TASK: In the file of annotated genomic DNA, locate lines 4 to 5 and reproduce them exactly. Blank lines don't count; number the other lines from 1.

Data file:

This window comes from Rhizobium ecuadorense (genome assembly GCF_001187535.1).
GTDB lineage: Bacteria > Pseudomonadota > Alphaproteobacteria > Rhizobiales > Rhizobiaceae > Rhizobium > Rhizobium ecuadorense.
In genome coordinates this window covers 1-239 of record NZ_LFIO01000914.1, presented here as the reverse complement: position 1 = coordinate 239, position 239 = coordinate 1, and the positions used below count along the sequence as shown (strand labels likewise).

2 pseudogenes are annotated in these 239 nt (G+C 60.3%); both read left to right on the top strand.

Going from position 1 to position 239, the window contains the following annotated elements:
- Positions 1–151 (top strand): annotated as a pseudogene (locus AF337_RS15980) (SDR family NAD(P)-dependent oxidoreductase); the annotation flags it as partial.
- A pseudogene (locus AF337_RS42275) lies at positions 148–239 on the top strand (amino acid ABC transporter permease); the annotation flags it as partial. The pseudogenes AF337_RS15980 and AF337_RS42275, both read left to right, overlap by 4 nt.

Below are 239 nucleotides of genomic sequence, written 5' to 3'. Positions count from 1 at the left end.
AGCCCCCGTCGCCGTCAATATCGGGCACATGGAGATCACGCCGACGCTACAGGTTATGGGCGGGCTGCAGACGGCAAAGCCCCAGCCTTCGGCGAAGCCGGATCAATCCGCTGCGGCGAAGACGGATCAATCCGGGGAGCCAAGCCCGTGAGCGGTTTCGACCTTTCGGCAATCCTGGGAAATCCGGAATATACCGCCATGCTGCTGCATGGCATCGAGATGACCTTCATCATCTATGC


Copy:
2 pseudogenes are annotated in these 239 nt (G+C 60.3%); both read left to right on the top strand.

Going from position 1 to position 239, the window contains the following annotated elements: